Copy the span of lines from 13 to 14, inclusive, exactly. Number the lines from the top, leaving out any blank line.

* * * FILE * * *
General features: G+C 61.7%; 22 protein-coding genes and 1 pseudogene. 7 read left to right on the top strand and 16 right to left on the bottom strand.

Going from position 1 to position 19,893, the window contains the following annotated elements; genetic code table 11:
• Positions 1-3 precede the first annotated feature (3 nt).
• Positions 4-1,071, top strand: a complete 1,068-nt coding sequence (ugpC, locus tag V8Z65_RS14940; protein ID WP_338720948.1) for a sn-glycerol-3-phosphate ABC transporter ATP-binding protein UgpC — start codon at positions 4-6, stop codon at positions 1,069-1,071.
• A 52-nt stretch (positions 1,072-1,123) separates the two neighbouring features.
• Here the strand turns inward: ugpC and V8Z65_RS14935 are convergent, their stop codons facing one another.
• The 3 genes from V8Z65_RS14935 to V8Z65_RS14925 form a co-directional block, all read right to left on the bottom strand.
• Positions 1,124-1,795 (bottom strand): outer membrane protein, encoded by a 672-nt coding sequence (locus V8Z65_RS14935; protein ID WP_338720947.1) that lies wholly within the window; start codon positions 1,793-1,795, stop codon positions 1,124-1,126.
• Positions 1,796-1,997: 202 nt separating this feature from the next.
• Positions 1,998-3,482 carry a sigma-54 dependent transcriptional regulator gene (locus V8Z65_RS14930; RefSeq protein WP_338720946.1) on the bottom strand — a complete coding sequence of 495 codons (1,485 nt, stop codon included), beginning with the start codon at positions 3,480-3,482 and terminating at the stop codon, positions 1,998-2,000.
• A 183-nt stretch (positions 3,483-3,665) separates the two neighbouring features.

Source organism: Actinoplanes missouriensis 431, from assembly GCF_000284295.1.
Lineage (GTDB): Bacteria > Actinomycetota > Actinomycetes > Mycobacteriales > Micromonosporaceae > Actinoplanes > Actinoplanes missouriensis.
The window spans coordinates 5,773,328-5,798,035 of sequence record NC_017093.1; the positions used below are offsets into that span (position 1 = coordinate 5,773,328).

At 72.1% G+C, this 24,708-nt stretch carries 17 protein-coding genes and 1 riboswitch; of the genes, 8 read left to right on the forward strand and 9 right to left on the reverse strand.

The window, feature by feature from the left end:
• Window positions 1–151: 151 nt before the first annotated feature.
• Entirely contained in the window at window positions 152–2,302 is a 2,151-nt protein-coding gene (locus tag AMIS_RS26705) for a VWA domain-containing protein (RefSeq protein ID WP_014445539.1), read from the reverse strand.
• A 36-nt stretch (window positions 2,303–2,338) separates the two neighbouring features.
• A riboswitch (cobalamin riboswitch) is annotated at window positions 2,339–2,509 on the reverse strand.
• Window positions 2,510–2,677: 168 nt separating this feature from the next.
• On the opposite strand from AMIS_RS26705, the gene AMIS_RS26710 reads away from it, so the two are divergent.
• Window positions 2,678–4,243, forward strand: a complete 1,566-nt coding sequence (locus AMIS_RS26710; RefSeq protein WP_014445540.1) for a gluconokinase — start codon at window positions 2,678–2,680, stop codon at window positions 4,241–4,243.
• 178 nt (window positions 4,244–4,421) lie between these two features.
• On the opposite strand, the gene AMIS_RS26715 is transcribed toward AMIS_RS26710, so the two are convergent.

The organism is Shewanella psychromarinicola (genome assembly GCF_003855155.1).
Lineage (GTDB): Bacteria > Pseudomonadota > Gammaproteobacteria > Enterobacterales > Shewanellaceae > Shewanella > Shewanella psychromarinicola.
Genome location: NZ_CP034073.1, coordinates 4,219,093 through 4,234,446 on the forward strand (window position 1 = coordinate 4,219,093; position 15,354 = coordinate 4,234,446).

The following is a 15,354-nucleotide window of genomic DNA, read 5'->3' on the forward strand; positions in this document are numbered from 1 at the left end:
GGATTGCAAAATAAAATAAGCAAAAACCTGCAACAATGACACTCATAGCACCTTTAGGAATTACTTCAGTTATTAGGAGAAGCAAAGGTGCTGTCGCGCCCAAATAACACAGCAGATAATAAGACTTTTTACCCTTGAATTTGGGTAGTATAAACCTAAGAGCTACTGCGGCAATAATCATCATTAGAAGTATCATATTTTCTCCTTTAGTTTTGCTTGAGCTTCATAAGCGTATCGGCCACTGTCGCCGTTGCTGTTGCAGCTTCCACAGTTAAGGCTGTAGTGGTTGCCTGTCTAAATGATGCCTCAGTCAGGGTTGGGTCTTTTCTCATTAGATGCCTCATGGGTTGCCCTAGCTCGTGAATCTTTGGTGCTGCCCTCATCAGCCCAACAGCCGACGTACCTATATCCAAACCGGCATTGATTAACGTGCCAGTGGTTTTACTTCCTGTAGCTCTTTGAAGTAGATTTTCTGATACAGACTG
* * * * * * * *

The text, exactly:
Lineage (GTDB): Bacteria > Actinomycetota > Actinomycetes > Mycobacteriales > Micromonosporaceae > Actinoplanes > Actinoplanes missouriensis.
The window spans coordinates 5,773,328-5,798,035 of sequence record NC_017093.1; the positions used below are offsets into that span (position 1 = coordinate 5,773,328).